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Scale Reviews

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The Marketing Scales website is a gold mine of information.  It is the only source that helps me understand the psychometric quality of the instruments used in past research.  I recommend that researchers bookmark this site . . . they will be back!
Bob Moritz
Marshfield Clinic Research Foundation


 Want to know what is going on at Marketing Scales?  Read below about the newest books that have been published and other news of interest. 

New Measures of Charity-related Attitudes

Look up the history as well as the meaning of the word charity.  Examples can be found of the behavior thousands of years ago.  A prime example, and possibly the earliest, is tithing by the ancient Hebrews.  It may be no surprise then that by the time of the first Christians (Jews), their teachings and activities emphasized giving.  In fact, the iconic phrase "it is better to give than receive" is attributed to Jesus and the term "charity" is etymologically linked to Christianity. Over the next two millennia, attitudes and behaviors regarding charity spread and became more common to the point that in modern times it isn't only broad groups of people around the world who are charitable but many businesses and non-profit organizations are too.  The point is that, though there are cross-national differences in charitable giving, it and related behaviors such as benevolence and philanthropy are much more common than in centuries past.  Likewise, it has also become more common for scholars of consumer behavior to study the acts and attitudes related to charitability.  Given that, four of the newer scales used in that research are being featured here now.  Their names are Attitude Toward the Charity’s Financial Needs, Charitability (General), Donation Effort, and Donation Likelihood.  The reviews of these new measures now join dozens of other charity-related scales as well as 4,200+ other scales in the Marketing Scales database that have been used by scholars in studies of consumer behavior.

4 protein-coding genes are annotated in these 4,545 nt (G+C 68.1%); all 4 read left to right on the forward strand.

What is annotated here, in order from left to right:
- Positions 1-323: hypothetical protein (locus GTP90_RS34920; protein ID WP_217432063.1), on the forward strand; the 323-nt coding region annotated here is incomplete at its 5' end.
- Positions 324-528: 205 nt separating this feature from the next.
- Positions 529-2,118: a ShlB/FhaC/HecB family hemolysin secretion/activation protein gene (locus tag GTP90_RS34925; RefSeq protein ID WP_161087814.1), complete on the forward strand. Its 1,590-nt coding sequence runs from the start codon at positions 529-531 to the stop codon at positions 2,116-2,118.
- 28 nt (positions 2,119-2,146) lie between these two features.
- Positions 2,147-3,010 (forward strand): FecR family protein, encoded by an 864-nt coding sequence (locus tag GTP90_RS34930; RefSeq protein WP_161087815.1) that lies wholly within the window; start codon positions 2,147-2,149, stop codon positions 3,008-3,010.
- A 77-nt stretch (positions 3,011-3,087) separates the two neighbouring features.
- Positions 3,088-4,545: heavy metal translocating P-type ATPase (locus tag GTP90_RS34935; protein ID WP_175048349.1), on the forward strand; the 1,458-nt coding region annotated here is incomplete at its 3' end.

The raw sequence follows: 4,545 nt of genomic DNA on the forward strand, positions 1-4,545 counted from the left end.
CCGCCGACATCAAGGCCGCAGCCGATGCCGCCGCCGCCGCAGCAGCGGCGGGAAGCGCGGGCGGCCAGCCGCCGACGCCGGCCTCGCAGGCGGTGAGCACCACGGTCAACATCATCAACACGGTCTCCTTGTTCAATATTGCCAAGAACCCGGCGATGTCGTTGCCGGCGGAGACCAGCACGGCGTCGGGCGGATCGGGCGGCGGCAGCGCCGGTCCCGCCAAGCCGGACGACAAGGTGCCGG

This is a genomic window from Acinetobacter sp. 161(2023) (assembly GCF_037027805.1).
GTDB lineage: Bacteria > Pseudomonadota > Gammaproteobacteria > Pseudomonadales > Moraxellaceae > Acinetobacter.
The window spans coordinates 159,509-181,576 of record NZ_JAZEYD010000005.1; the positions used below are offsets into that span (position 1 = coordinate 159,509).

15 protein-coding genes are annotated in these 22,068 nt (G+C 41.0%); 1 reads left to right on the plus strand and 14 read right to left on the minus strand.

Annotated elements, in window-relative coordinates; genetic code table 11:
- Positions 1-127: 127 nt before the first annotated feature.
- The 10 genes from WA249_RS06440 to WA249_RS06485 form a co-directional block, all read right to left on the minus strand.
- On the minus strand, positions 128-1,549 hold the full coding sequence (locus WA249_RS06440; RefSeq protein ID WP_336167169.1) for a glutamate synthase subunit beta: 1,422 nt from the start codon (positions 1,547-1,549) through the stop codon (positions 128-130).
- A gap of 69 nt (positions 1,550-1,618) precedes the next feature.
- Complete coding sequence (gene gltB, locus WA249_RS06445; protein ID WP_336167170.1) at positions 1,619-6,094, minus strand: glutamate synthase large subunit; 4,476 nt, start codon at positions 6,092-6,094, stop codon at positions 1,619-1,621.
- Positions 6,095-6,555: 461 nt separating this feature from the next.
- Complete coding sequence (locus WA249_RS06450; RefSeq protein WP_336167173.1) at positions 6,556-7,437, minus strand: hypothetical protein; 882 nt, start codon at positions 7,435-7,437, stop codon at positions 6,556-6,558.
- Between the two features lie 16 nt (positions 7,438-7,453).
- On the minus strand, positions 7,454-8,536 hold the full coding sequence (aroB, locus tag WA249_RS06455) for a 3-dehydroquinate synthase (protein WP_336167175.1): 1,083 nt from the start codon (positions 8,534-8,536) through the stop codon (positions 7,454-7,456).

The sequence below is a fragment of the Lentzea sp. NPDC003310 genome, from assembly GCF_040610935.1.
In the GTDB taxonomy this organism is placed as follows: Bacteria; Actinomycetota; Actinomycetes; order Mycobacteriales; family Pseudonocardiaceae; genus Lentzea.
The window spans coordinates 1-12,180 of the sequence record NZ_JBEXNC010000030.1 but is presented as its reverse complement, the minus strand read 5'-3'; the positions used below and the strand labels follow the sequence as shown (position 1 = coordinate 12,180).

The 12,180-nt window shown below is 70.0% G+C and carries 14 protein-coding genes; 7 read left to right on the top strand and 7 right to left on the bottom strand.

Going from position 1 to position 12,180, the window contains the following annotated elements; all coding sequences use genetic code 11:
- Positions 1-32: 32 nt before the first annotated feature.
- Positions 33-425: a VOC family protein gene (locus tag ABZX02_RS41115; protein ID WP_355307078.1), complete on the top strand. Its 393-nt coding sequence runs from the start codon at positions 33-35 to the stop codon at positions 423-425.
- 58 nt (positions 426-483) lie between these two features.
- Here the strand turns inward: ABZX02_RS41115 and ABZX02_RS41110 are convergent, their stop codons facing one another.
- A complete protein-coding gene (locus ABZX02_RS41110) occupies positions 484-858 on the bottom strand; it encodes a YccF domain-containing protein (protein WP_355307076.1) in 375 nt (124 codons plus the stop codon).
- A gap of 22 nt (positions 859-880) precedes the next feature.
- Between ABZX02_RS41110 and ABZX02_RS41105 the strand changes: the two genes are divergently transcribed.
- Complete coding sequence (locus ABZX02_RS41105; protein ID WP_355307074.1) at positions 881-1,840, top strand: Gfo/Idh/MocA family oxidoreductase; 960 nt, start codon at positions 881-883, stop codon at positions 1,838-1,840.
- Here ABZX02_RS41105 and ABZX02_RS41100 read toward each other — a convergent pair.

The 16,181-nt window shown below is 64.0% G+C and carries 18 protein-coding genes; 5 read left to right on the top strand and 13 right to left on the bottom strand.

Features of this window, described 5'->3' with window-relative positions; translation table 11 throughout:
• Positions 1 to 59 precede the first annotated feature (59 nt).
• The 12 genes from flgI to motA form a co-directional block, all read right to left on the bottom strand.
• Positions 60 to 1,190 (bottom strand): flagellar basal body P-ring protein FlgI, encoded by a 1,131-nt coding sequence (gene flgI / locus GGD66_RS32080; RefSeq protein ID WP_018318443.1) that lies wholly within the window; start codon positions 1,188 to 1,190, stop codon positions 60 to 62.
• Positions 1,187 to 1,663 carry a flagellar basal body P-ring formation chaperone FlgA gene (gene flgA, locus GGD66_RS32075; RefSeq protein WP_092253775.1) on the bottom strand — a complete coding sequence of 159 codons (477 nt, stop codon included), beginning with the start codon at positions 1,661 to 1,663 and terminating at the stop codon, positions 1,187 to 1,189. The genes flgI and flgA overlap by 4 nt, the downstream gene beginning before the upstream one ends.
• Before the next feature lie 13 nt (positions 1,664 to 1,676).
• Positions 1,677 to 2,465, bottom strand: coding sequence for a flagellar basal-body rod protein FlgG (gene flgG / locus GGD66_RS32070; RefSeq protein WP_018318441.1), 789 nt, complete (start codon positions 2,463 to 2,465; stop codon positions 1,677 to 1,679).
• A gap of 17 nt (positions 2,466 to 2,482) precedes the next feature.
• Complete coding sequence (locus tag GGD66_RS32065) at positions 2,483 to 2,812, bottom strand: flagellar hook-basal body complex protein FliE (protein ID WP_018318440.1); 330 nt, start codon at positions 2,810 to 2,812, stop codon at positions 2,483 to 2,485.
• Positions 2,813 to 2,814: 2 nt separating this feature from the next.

Marketing Scales Pet-Peeve #33

When scholars say they used a multi-item scale in their study, do they always describe the measure by providing its items, stating what construct the scale is supposed to measure, and defining the construct? Unfortunately, not.  See Scale-Related Pet-Peeve #33 at

The Scales Database Reaches Another Milestone!

There are now over 4,200 scale reviews available in the database here at the site!  This growth is due to the work on new scales that began to be reviewed in the Spring following the publication of Volume 10.  Although it will be 2 years or more before the next volume is published, the new scales will be regularly added to the database.  At this point, the new reviews are focused on scales reported in articles published in 2018.  The point is that if you have not found something appropriate for your research needs in past searches of the database, please search again as more scales are added.